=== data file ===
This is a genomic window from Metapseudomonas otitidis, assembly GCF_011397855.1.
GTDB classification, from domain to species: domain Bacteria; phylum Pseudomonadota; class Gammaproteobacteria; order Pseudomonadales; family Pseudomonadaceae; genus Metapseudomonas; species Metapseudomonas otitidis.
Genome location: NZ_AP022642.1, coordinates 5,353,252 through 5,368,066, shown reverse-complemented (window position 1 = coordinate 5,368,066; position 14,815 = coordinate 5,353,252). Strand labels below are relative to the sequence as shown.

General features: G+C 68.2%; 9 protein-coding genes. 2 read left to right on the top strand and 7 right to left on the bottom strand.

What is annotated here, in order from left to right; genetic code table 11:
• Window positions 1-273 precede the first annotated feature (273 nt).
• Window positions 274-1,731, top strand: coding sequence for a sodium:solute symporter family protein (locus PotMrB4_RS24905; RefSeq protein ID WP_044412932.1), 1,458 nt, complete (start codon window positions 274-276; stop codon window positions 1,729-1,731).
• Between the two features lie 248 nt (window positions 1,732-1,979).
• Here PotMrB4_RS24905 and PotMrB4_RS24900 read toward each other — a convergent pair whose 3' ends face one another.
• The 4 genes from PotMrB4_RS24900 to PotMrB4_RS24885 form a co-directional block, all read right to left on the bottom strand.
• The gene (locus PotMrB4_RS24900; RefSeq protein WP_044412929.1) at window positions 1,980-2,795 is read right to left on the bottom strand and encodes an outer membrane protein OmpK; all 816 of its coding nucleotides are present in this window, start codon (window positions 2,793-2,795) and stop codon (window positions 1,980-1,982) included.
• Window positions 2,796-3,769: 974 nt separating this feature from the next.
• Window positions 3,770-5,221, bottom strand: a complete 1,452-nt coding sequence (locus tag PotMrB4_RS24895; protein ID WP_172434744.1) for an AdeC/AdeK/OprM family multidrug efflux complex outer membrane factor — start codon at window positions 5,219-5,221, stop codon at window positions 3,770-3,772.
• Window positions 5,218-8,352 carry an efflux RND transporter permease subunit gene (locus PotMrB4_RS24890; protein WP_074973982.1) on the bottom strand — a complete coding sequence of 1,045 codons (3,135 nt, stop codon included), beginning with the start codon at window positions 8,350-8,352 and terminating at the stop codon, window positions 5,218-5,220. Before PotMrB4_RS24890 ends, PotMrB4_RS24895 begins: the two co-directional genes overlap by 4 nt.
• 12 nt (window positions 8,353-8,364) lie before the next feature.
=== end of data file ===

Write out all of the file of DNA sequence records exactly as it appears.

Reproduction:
This is a genomic window from Metapseudomonas otitidis, assembly GCF_011397855.1.
GTDB classification, from domain to species: domain Bacteria; phylum Pseudomonadota; class Gammaproteobacteria; order Pseudomonadales; family Pseudomonadaceae; genus Metapseudomonas; species Metapseudomonas otitidis.
Genome location: NZ_AP022642.1, coordinates 5,353,252 through 5,368,066, shown reverse-complemented (window position 1 = coordinate 5,368,066; position 14,815 = coordinate 5,353,252). Strand labels below are relative to the sequence as shown.

General features: G+C 68.2%; 9 protein-coding genes. 2 read left to right on the top strand and 7 right to left on the bottom strand.

What is annotated here, in order from left to right; genetic code table 11:
• Window positions 1-273 precede the first annotated feature (273 nt).
• Window positions 274-1,731, top strand: coding sequence for a sodium:solute symporter family protein (locus PotMrB4_RS24905; RefSeq protein ID WP_044412932.1), 1,458 nt, complete (start codon window positions 274-276; stop codon window positions 1,729-1,731).
• Between the two features lie 248 nt (window positions 1,732-1,979).
• Here PotMrB4_RS24905 and PotMrB4_RS24900 read toward each other — a convergent pair whose 3' ends face one another.
• The 4 genes from PotMrB4_RS24900 to PotMrB4_RS24885 form a co-directional block, all read right to left on the bottom strand.
• The gene (locus PotMrB4_RS24900; RefSeq protein WP_044412929.1) at window positions 1,980-2,795 is read right to left on the bottom strand and encodes an outer membrane protein OmpK; all 816 of its coding nucleotides are present in this window, start codon (window positions 2,793-2,795) and stop codon (window positions 1,980-1,982) included.
• Window positions 2,796-3,769: 974 nt separating this feature from the next.
• Window positions 3,770-5,221, bottom strand: a complete 1,452-nt coding sequence (locus tag PotMrB4_RS24895; protein ID WP_172434744.1) for an AdeC/AdeK/OprM family multidrug efflux complex outer membrane factor — start codon at window positions 5,219-5,221, stop codon at window positions 3,770-3,772.
• Window positions 5,218-8,352 carry an efflux RND transporter permease subunit gene (locus PotMrB4_RS24890; protein WP_074973982.1) on the bottom strand — a complete coding sequence of 1,045 codons (3,135 nt, stop codon included), beginning with the start codon at window positions 8,350-8,352 and terminating at the stop codon, window positions 5,218-5,220. Before PotMrB4_RS24890 ends, PotMrB4_RS24895 begins: the two co-directional genes overlap by 4 nt.
• 12 nt (window positions 8,353-8,364) lie before the next feature.